The publication this week of the Cobblers’ plans to redevelop the east stand of their Sixfields stadium was a timely reminder of the potentially bright future that lies ahead for the club.
Among the proposed improvements are a vast, 512-seat function room, 10 hospitality boxes and a directors’ lounge with a capacity of 80.
If such spaces are filled on a regular basis, then the amount of revenue going into the club will increase enormously.
It would enable them to do so many things, from an increase in community project activity to improved funding for the system that develops younger players for the senior squad.
It would, of course, also facilitate an increase in the playing budget, essentially paving the way for the club to - hypothetically - pay more for players who are - hypothetically - of a higher standard than anything that has gone before.
Things are on the up at Northampton Town.
Five players have gone professional from the youth ranks in the past year or so, a new training base has been sourced, the club is doing more than it ever has in terms of analysis, sports science and diet, some extra money is coming in from a tenant club and now the enormously-overdue redevelopment is finally happening.
But such good times are not currently extending to what happens on the pitch on a Saturday afternoon and what happens on the pitch on a Saturday afternoon is, rightly or wrongly, the only thing the vast majority of supporters care about.
There is no getting away from the fact that the start to the season has been desperately poor and that all kinds of accusations can be made about where mistakes have been made and what the consequences of those mistakes might be (although it is worth noting that only 11 league games have been played so far and no team in the history of English football has been relegated in October).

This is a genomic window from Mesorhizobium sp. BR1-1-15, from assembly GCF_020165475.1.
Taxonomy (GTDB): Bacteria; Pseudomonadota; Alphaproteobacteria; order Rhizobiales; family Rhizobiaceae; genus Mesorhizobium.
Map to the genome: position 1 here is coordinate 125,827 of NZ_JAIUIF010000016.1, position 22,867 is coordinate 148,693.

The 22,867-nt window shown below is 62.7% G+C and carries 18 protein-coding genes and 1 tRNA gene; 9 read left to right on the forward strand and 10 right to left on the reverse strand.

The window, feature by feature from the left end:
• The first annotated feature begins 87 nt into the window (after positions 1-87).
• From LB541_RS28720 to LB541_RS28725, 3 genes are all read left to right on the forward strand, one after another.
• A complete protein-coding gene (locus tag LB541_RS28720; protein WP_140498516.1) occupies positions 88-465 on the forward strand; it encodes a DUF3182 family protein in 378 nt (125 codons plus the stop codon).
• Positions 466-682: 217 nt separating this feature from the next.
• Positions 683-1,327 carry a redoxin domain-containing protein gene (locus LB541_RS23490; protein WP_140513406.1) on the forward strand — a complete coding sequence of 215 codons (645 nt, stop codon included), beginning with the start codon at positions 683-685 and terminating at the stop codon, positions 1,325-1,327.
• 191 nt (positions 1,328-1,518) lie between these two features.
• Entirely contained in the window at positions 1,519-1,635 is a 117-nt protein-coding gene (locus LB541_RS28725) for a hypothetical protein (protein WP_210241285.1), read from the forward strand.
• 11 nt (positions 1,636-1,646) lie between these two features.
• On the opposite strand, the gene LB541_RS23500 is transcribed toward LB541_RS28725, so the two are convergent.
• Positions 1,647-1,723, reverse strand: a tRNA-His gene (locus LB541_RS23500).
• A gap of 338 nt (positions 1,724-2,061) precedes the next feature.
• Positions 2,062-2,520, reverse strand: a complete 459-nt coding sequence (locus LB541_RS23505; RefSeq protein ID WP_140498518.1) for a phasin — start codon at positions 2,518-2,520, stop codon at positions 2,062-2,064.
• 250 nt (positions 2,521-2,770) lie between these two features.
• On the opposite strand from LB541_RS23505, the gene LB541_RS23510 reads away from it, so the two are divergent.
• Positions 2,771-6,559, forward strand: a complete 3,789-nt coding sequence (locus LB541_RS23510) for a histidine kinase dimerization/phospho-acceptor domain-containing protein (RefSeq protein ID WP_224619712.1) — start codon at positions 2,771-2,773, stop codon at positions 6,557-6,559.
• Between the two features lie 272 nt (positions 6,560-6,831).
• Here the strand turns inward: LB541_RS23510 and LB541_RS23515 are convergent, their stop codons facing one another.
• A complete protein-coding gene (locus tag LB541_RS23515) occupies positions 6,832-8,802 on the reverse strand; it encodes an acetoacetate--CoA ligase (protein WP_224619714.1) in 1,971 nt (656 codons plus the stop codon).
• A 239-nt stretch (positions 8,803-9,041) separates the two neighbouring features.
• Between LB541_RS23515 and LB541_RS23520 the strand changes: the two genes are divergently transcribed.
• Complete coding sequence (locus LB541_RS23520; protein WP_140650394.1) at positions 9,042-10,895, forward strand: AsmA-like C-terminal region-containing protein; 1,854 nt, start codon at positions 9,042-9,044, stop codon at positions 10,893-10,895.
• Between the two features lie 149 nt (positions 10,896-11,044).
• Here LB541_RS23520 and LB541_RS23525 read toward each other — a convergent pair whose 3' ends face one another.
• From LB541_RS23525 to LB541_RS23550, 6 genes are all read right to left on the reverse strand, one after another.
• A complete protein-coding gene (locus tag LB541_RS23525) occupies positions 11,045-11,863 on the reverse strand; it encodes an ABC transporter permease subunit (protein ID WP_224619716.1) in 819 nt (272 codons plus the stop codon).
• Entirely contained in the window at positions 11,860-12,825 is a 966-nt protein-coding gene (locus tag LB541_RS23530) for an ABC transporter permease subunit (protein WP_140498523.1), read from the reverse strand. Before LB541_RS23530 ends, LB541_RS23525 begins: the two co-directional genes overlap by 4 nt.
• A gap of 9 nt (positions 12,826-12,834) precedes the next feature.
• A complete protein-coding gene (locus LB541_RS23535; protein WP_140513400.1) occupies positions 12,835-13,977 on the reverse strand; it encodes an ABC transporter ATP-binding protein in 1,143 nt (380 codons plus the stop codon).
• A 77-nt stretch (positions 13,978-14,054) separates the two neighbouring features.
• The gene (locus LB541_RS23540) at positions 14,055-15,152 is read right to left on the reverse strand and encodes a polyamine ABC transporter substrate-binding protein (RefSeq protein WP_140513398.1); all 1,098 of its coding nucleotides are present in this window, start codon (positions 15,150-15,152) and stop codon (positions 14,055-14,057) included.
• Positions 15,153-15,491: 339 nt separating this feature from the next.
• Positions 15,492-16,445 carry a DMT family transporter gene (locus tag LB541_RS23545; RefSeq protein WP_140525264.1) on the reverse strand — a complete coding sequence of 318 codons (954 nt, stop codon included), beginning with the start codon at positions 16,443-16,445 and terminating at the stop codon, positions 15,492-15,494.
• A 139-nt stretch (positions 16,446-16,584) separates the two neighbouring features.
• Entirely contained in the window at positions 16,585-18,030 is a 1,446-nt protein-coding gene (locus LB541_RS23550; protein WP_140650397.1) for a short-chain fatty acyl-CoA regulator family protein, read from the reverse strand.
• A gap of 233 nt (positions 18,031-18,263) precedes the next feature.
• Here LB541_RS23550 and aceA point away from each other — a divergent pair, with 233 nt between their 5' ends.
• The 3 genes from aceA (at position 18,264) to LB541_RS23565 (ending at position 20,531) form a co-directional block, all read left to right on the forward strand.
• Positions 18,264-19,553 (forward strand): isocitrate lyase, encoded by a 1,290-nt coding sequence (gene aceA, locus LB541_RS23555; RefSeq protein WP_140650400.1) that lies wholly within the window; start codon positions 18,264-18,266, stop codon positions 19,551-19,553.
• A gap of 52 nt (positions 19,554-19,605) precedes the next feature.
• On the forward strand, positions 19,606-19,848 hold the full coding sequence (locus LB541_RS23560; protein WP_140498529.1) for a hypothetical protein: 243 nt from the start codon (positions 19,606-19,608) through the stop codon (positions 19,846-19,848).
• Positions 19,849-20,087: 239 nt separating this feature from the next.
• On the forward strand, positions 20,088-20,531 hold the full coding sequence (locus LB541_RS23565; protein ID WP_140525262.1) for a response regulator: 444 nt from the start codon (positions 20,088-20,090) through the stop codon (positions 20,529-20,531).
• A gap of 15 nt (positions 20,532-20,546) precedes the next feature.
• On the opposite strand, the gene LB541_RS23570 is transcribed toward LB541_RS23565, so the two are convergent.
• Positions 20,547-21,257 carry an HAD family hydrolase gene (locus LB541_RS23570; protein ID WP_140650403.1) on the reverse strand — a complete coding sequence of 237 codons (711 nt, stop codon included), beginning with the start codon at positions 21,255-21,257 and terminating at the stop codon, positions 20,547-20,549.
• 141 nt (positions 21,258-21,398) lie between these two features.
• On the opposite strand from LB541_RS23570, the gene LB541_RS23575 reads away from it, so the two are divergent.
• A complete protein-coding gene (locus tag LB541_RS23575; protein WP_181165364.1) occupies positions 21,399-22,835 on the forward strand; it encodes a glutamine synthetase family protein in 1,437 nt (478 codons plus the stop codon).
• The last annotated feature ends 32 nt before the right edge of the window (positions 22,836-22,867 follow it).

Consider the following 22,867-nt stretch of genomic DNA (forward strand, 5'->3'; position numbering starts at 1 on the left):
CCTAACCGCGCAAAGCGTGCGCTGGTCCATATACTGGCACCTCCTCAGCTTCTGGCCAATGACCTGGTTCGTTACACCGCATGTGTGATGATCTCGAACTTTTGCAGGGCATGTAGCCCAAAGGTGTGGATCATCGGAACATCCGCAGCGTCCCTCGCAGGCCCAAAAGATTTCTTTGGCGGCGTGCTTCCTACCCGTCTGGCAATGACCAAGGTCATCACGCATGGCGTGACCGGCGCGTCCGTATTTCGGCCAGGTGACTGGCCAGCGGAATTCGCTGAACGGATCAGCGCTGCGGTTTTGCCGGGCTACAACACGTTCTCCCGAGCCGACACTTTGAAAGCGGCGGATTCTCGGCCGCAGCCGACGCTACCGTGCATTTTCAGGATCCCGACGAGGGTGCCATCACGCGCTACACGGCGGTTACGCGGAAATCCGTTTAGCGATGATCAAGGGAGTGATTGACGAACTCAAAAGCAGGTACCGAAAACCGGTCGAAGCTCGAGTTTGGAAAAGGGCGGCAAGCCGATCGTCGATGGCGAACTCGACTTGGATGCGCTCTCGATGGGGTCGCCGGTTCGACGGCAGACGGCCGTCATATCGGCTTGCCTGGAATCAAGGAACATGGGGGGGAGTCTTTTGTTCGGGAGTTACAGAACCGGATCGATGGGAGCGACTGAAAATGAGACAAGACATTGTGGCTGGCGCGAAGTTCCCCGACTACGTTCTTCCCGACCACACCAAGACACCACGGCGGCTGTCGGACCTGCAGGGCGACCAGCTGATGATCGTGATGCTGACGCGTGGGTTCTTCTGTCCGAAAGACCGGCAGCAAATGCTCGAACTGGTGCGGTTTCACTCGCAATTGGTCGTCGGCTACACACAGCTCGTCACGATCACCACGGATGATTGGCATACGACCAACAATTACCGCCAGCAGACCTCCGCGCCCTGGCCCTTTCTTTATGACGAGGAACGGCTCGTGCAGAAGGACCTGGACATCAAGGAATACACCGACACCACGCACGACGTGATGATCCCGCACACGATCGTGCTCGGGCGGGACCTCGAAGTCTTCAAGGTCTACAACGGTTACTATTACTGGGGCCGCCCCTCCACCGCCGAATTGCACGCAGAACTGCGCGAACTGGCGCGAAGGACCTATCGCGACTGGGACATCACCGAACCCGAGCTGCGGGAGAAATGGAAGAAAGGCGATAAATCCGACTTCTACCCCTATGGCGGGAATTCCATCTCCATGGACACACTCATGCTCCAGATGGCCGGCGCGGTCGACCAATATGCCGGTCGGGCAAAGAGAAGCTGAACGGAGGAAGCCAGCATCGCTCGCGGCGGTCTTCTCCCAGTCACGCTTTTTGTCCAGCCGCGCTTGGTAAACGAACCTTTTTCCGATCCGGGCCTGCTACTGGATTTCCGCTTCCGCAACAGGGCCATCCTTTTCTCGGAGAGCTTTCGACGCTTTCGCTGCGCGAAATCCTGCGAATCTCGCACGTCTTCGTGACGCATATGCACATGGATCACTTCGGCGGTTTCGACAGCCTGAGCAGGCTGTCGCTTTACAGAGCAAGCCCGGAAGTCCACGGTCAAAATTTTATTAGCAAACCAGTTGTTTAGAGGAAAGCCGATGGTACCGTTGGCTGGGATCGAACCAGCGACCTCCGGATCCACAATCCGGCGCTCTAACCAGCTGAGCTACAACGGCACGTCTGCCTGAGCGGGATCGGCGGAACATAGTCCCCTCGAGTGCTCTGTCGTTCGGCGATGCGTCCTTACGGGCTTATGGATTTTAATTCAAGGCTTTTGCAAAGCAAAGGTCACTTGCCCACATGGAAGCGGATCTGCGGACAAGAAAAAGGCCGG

Although nothing has ever been said to the effect, there is a feeling that the current campaign is a transitional one, in which a few younger players are blooded, some playing combinations formed and the net spend on the squad reined in.
It is a concept that will feel bizarre considering the achievements of last season, but one that has to be considered against the backdrop of great change elsewhere at the club.
If this was a normal business, in which immediate verdicts on the standard of the performances of the club’s most visible workers (the players) was not delivered every week in the form of cheers or boos, such a strategy would be totally acceptable, not to mention considerably easier to implement.
It’s not, of course, which brings us onto this weekend’s game against Dagenham & Redbridge.
For that 90-minute period of the weekend all that will matter - to the vast majority of the people in the stadium - is what happens on the pitch.
The redevelopment won’t even be a consideration.
Corporate hospitality facilities will take a back seat to disputing throw-ins or marginal offside decisions.
Because of that, Aidy Boothroyd could really do with a win against the Daggers.
It won’t actually make much difference in terms of the history of the club, but it would be nice.
Boothroyd is categorically not going to be losing his job any time soon (just consider for a moment the message it would send to potential managerial employees if the club were to dismiss a man who had taken them to a play-off final 11 games previously) but is under a growing pressure to start winning games.
Some of this pressure is coming from the supporters.
The majority is coming from within himself.
Things are on the up at Northampton Town, just not on the pitch.
And that will be causing the manager an enormous amount of professional pain.